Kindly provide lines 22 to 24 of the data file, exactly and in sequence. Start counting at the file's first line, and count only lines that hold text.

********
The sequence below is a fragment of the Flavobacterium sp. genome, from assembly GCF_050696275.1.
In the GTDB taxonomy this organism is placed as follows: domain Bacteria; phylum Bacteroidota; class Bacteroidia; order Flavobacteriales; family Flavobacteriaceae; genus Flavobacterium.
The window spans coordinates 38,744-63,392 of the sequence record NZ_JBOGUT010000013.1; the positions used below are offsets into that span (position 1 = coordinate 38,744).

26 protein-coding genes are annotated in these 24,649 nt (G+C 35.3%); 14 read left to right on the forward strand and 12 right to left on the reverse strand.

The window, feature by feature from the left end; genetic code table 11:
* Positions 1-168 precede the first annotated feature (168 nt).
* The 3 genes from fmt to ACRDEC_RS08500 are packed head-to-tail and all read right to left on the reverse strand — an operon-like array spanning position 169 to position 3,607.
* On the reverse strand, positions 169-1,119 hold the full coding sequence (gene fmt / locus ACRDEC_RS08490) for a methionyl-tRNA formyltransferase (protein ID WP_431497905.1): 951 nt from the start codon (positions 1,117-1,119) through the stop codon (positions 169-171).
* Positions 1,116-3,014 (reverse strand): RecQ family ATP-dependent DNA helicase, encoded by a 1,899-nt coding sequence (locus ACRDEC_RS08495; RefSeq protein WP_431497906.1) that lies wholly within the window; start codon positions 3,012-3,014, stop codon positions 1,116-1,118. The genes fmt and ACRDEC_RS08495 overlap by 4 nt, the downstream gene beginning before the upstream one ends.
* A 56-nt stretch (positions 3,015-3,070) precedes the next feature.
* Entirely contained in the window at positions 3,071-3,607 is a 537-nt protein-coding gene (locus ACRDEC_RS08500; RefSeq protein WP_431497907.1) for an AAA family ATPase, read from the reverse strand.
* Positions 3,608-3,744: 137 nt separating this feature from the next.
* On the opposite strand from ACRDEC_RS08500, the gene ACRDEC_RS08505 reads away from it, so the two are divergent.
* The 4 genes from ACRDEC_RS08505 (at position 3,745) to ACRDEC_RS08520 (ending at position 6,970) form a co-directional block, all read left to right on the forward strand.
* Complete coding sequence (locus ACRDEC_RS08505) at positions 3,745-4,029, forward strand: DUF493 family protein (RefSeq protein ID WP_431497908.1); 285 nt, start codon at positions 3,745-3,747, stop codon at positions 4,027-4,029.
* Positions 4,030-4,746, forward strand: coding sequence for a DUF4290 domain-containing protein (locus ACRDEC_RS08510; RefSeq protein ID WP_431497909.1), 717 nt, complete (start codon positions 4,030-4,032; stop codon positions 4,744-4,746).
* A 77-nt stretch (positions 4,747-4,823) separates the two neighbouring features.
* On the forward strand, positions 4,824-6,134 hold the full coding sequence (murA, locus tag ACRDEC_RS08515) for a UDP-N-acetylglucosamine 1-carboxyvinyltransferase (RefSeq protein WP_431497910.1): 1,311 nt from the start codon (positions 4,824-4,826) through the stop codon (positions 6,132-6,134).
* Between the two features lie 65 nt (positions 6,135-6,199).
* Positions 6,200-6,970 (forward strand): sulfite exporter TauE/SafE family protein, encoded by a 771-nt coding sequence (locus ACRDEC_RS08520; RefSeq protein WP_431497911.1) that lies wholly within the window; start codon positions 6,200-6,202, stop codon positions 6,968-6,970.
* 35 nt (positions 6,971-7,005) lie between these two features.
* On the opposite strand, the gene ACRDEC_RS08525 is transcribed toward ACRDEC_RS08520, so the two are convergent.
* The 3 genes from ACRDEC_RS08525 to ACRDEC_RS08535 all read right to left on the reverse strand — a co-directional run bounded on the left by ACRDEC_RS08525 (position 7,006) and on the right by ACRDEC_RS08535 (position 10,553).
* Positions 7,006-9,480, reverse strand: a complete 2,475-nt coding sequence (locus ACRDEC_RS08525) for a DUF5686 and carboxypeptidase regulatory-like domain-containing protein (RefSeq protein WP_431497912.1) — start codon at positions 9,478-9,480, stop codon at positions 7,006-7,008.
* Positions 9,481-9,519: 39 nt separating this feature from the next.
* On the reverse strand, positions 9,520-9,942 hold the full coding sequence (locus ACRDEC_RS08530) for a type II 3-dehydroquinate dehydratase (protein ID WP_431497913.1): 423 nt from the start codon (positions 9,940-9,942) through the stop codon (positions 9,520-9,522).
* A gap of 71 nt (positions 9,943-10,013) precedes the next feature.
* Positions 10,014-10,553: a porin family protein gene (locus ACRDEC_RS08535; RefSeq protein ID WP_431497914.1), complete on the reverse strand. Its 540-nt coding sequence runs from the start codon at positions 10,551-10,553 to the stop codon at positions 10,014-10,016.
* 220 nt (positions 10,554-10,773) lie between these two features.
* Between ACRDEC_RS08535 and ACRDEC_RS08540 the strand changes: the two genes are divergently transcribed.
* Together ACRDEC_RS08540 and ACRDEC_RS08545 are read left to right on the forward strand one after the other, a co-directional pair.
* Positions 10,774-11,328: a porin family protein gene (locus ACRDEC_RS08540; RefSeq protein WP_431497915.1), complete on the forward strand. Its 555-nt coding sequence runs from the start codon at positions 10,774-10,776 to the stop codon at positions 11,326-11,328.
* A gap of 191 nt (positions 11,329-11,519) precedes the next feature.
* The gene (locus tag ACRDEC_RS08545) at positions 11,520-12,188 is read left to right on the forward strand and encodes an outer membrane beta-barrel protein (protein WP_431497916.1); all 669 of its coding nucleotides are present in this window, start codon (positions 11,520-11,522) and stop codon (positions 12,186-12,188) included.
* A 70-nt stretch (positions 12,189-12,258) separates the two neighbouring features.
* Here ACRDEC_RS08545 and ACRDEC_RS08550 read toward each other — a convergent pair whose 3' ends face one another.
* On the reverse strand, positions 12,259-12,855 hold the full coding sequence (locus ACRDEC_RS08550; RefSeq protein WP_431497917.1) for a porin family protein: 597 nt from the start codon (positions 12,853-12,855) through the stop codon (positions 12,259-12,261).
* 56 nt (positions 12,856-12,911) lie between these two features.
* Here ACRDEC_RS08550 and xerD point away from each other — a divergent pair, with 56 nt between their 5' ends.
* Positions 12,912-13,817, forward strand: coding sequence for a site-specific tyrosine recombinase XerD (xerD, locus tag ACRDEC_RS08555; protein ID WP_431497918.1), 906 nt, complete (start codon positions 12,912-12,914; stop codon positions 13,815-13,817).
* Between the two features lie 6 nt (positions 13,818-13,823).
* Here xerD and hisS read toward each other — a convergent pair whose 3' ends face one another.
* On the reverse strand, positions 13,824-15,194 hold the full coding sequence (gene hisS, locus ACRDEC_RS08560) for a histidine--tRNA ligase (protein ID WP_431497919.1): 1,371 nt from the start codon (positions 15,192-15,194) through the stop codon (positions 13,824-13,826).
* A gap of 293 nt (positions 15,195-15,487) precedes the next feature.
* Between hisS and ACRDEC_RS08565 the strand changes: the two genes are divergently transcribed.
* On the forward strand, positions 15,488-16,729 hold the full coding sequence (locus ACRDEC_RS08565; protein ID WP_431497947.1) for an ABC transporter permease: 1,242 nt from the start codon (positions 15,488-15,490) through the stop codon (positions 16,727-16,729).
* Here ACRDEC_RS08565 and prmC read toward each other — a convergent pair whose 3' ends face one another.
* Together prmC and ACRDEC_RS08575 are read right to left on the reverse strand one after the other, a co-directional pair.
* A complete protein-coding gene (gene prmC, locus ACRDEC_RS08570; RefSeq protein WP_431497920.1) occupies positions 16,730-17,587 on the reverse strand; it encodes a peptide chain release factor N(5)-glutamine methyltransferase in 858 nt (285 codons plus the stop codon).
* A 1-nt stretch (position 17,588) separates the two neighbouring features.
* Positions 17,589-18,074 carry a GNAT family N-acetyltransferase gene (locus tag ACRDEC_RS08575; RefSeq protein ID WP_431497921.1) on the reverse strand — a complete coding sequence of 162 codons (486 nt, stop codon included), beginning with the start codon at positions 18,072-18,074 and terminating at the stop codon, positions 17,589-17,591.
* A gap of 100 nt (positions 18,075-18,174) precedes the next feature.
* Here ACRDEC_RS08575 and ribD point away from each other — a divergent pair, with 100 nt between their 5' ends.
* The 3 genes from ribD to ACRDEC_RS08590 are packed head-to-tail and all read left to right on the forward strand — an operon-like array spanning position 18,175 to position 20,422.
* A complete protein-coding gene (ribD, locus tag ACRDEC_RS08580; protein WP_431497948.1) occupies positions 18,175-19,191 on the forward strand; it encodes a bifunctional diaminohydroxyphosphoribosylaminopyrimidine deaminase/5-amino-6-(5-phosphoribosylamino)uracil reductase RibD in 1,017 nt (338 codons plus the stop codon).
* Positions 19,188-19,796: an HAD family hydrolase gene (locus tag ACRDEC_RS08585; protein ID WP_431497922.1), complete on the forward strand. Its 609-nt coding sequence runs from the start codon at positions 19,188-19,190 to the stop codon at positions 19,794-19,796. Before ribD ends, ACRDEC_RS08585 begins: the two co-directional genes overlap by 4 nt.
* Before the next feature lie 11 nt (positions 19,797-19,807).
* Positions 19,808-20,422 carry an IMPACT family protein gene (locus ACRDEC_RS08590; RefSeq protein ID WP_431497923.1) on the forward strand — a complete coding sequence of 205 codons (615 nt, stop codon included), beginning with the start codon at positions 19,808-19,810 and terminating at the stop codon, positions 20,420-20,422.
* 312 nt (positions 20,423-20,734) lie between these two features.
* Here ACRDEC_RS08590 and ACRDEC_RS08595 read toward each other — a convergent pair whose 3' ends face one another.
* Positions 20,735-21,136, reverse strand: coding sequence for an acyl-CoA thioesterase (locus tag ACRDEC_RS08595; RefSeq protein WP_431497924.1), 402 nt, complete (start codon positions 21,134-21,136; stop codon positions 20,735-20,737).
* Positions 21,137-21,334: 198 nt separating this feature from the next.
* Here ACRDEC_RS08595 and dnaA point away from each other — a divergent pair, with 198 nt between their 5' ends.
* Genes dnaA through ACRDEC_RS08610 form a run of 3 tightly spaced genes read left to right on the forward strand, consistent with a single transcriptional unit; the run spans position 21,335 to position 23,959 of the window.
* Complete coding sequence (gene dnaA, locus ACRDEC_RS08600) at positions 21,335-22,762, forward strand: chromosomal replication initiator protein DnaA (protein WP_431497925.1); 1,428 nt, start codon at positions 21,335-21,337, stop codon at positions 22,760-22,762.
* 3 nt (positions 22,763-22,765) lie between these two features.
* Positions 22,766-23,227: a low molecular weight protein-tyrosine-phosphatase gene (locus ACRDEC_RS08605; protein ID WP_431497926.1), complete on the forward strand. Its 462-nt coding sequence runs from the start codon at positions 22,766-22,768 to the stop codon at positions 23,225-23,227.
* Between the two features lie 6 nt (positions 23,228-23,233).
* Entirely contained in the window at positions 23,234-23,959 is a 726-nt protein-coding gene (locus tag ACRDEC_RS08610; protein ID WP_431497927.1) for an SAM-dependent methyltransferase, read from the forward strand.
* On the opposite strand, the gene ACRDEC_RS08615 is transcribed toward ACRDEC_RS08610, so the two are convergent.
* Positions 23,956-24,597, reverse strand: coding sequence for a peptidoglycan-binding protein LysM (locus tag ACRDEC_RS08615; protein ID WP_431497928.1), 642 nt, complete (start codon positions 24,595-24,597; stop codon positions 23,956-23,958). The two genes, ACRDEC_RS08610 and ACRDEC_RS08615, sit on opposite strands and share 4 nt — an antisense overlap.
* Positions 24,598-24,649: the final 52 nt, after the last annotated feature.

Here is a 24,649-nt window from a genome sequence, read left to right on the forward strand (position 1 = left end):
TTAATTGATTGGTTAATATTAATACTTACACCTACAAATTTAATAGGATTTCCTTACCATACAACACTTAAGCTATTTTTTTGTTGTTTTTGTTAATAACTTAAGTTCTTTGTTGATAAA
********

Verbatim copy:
* On the opposite strand, the gene ACRDEC_RS08525 is transcribed toward ACRDEC_RS08520, so the two are convergent.
* The 3 genes from ACRDEC_RS08525 to ACRDEC_RS08535 all read right to left on the reverse strand — a co-directional run bounded on the left by ACRDEC_RS08525 (position 7,006) and on the right by ACRDEC_RS08535 (position 10,553).
* Positions 7,006-9,480, reverse strand: a complete 2,475-nt coding sequence (locus ACRDEC_RS08525) for a DUF5686 and carboxypeptidase regulatory-like domain-containing protein (RefSeq protein WP_431497912.1) — start codon at positions 9,478-9,480, stop codon at positions 7,006-7,008.